One afternoon, hiding from the African sun in the shade of a kapok boom after a 23 day walking adventure, I began contemplating my return to civilisation. There was a profound reluctance to go back to life the way it was before. Why couldn’t I do this every day? Just carry all my possessions on my back through the countryside?
I thought about the Otter Trail and the tears that filled my eyes as I stood on the Nature’s Valley beach. I remembered a dazzling sunrise over the ocean from Bushman’s Rivermouth. And then in a flash, like a chameleon’s tongue snatching a hottentotsgot, the idea came. I was going to hike the South African coastline. “One man. One pack. One coastline.”
I surmised that I, carrying a fully-laden rucksack on beach sand, could possibly average half-meter stride lengths. Over roughly 3000 km that is a total of six million strides. So the idea was born; Six Million Steps – a journey affecting change one step at a time.
Two years later I have finally begun this epic adventure. On 17 October 2013 I took the first step from the Orange River mouth. To date I have walked over 500 km in almost six weeks.
Endorsed by Wilderness Foundation, the international conservation organisation, the purpose of this expedition is to raise awareness of environmental issues I encounter along the way. The project will also raise awareness specifically for two of the Wilderness Foundation’s conservation projects. Namely, the Forever Wild Great White Shark Conservation Initiative, which focuses on the Great White Shark as a charismatic keystone species and a symbol of ocean wilderness. And the Pride Project, a youth-oriented experiential education programme run predominantly in coastal provinces.
Much like my thought-processes, the scenery has undergone a transformation as I have progressed from my starting point, further South. The diverse and abundant fauna and flora of the Namaqua National Park is a stark contrast to what is essentially desert in the upper reaches of the West Coast. But even in the desert there is life, you just have to open your eyes.
Mines dominate the West Coast. From copper and diamond mines up North, to heavy metal sand mines further South. Not only are they an eyesore, but their impact is vast. And without proper rehabilitation (which seldom occurs) their impact is permanent.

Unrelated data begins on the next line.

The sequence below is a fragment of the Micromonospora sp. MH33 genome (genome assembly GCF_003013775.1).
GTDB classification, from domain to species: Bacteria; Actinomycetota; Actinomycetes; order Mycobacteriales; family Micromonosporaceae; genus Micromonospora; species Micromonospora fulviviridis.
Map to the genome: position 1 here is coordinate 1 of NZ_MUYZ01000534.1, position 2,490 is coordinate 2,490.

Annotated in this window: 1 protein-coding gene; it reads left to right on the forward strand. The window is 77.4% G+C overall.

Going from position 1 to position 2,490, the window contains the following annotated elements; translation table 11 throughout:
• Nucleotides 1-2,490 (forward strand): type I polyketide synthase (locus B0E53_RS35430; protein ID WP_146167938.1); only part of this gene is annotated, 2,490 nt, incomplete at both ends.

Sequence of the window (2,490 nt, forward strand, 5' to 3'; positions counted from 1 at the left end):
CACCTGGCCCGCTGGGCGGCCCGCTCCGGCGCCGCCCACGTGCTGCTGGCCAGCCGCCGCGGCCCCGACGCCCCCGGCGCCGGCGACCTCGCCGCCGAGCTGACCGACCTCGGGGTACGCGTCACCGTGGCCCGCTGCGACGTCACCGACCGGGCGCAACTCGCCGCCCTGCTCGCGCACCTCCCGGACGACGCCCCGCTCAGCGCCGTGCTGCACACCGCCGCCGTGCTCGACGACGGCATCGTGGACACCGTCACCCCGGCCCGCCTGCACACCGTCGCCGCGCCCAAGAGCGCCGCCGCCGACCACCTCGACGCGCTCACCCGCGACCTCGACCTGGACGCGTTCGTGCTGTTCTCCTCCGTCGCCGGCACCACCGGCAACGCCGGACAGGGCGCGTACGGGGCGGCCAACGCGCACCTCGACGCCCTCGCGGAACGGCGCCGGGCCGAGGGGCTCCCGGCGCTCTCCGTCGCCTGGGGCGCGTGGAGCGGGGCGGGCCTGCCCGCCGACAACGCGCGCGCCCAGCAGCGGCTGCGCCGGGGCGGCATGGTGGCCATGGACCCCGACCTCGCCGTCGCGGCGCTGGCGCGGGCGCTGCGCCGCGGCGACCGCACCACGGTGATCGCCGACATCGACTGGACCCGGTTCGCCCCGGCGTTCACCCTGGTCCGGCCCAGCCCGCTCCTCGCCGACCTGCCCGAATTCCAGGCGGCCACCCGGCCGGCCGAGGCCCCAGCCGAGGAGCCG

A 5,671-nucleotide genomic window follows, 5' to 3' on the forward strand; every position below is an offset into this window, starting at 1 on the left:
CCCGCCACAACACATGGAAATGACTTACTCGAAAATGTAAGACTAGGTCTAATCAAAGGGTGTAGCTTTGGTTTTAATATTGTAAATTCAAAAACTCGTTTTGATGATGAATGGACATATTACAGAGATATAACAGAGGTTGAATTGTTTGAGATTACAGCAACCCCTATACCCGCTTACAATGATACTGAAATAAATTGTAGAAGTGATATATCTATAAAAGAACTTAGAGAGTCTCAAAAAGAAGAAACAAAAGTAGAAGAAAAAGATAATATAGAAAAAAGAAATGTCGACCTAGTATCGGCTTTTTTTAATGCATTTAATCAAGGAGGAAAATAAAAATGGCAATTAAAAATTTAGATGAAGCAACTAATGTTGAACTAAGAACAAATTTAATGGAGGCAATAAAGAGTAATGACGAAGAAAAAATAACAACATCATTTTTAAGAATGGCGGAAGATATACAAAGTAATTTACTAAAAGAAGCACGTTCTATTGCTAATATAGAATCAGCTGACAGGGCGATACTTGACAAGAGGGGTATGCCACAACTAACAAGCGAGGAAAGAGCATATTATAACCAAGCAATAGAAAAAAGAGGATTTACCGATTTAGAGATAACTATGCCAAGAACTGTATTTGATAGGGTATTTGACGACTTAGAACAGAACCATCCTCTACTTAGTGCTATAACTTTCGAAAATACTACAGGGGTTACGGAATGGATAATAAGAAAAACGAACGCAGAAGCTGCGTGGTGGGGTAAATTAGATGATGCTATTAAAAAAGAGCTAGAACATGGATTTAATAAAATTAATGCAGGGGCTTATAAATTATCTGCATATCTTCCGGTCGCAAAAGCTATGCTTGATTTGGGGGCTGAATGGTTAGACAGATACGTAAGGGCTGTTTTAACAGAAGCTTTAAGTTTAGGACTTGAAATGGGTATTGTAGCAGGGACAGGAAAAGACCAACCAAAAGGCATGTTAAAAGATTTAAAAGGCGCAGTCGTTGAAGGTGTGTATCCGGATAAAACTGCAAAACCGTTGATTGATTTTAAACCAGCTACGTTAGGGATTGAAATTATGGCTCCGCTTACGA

Casual crayfish catchers are up in arms about the restrictions on fishing during the crayfish season, and there is great concern about how these restrictions could potentially exacerbate poaching and negatively affect crayfish numbers. Fish numbers are already desperately low, and communities that for decades have thrived on subsistence fishing, now struggle to put food on the table. The hundreds of seal carcasses I have walked by are further evidence of this; there are just not enough fish to support the local colonies.
It’s not all doom and gloom though. Walking alone and without a backup team I have been rather dependent on the people I have encountered along the way. The fact that I am sitting on the balcony of a hotel room in Lamberts Bay is indicative of the kind of hospitality I have been so fortunate to receive so far. Anyone that has lost their faith in humanity should spend some time in the Namaqualand. The landscape can be stark and the conditions harsh, but this makes the hearts of the people so much warmer. Complete strangers have invited me into their homes, offered me lifts and fed me ’til popping-point.
Chatting to school kids along the way is also part of my objective. There is very little that tops the energy and enthusiasm of a bunch of excited teenagers. The matric class of Hoërskool Alexanderbaai were enthralled by this crazy Engelsman (English man) about to tackle an expedition that only the geography students could begin to fathom. Our youth need be educated, but more than that, encouraged. Somewhere in the process of growing up most people lose sight of their dreams and that is a traversty.
I’ve also encountered a host of crazy individuals along my way, from the Cave Man that wants to go to space, to the Captain’s Son and his two metre tall strandwolwe; these characters have made the journey thoroughly entertaining.
A sense of humour is definitely required to get through the tough days. I often find myself laughing out loud at the places in which I find myself. A public hospital shower, for example, is definitely not something I had anticipated experiencing. But that’s the beauty of it all. Every day is a new adventure with new surprises.
Being a little over-exuberant in the beginning, I had injured myself by walking too far and carrying too much. What I initially feared to be an infection in my lower leg turned out to be tendinitis and inflammation of the joint space. I needed to learn to take it easy, especially for the sake of my feet.
Though I have gained some momentum since those early days. I have finally escaped the clutches of the Northern Cape – already a month behind schedule. Fortunately, I don’t have anywhere better to be. I have learned that even things that seem like a setback or a delay, are really just part of the adventure. They’re just another part of the story.
Already these six weeks – and a half-million steps – have been such an enriching experience, and I eagerly anticipate the next stretch. Another six months and some 2 500 km might seem like a long way to go, but I only focus on that which I have control over, and that is my next step.
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